To give you an idea of what it’s possible to fit in the POD, my AP1200 mount fits in fine and a small 5” OTA, like an NP127 or an ED120, can be slewed around the entire sky without risk. My 7” TMB is really too large, but by weighting the focuser end to allow full retraction of the dewshield when slewing, it does fit... just. However, I often have to carefully slew it manually when pointing near the zenith to avoid hitting the dewshield on the dome. A shorter pier would help (I use a 42” pier), but would mean some very uncomfortable eyepiece positions. Clearance at the focuser end can be a problem too, especially around the brackets that hold the dome on.



The NP127/AP1200 are an easy fit: you can use GOTO anywhere, even with the dome shut.


Preparing a Base


I went for a concrete slab with a damp-proof membrane. I did the digging, then had the concrete laid professionally. The builder got it very flat and level. I then bolted the POD onto the slab using big anchors drilled into the concrete and screwed through the holes provided through the flange at the base of the POD walls. After much thought I decided against a permanent pier, as a moveable one allows me to “tune” the position of the pier within the POD (I have settled with it offset southwards to give me a bit more space behind the scope in its most common position).


You often see PODs mounted on decking with the pier protruding through and in retrospect that might have been a better option. The reason is that waterproofing around the solid base is an ongoing problem because the POD flexes slightly with use, loosening any sealing compound you put around the base to prevent water running under it. A decking base would collect and channel water less than solid concrete.




A comprehensive video is provided and I found the POD fairly straightforward to assemble. For a step-by-step account of assembly, see the Sky Shed website. Assembly took the best part of a day and would need at least two people and preferably more.


Most of the required parts and materials are provided, like rubber sealing strips, but you will need to buy a staple gun to attach the draught excluder seals around the dome hinges.

You start by assembling the dome into its two halves. This requires a certain amount of perseverance, as the mouldings aren’t perfect. You have to put a waterproof strip in each of the joints. I did this very carefully, but have had to back it up with a bead of silicone that needs regular replacement because the plastic is greasy and thermal contraction loosens the sealant over time.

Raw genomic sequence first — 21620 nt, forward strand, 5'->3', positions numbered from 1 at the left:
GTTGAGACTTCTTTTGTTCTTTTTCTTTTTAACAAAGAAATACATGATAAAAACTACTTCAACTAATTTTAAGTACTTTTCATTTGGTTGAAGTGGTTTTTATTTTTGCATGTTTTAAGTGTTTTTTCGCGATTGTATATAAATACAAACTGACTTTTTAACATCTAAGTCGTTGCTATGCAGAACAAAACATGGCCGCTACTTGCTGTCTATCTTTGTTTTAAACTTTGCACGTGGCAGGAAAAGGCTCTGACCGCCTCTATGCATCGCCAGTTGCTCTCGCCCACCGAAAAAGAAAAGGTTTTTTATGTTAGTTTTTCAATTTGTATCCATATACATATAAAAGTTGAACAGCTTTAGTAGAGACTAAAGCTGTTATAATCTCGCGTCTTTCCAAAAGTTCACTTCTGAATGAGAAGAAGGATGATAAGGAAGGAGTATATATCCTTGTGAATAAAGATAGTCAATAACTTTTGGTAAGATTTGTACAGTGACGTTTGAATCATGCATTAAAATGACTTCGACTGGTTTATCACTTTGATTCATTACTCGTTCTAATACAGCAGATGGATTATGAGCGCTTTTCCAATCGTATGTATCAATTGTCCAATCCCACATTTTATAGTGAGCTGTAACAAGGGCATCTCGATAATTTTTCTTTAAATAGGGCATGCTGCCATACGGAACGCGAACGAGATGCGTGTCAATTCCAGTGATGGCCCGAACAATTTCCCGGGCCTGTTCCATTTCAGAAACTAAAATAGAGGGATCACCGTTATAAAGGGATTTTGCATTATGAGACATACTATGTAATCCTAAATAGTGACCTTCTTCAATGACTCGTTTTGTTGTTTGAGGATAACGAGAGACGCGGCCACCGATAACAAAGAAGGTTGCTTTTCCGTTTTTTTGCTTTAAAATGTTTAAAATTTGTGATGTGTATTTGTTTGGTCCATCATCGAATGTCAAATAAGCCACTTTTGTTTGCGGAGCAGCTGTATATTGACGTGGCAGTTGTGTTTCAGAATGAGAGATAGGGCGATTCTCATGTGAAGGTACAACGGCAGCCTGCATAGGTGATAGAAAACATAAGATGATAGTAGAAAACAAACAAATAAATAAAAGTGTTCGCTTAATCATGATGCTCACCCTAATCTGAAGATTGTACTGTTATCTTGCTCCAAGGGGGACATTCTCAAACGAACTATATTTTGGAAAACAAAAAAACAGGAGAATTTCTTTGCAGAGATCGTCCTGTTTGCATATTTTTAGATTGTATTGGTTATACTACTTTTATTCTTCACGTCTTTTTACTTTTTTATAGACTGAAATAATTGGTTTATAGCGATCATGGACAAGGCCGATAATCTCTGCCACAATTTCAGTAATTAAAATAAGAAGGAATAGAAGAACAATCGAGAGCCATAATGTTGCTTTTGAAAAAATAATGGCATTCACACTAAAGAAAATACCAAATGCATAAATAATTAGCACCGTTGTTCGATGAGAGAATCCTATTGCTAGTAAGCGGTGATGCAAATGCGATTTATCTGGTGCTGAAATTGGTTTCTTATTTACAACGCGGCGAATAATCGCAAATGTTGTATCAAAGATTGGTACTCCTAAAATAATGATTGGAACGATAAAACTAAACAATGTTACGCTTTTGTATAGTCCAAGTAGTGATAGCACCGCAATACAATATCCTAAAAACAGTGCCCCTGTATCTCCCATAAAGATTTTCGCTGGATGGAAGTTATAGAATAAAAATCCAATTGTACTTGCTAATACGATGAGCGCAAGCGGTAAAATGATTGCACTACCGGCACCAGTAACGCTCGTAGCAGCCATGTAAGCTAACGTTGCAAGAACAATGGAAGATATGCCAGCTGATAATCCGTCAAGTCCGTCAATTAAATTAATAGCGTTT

Fixing the rubber-curtain sealing strip to the outer dome requires considerable care. Do this when you’re fresh and allow plenty of time to get it right. If you don’t, you’ll get kinks in the rubber and the seal won’t be good, allowing water to get in between the outer and inner dome segments.


Having assembled the dome segments, you then bolt the walls together, which is easy enough to do. The dome outer is then lifted onto the walls, followed by the inner opening part, and the two are bolted together. You need to leave the walls loose and unfixed until you’ve done this, as running the dome around forces the wall segments into a perfect circle.


Finally, you attach the brackets that keep the dome on, after which the POD can be bolted down (or not, depending on how permanent you want the installation to be).




The POD doesn’t come with electrics. I just drilled a hole through the walls, then ran in an armoured cable from an RCD in my garage. You could go as far as having a separate fused circuit added to the main junction box, but I haven’t yet got around to this.


Inside the POD, I wired in a waterpoof twin socket for the mount and accessories and a switch, designed for garden pond lighting, to operate the red and white lights. I found that the polyethylene construction of the POD walls makes drilling and subsequent fixing of electrical fittings quite easy.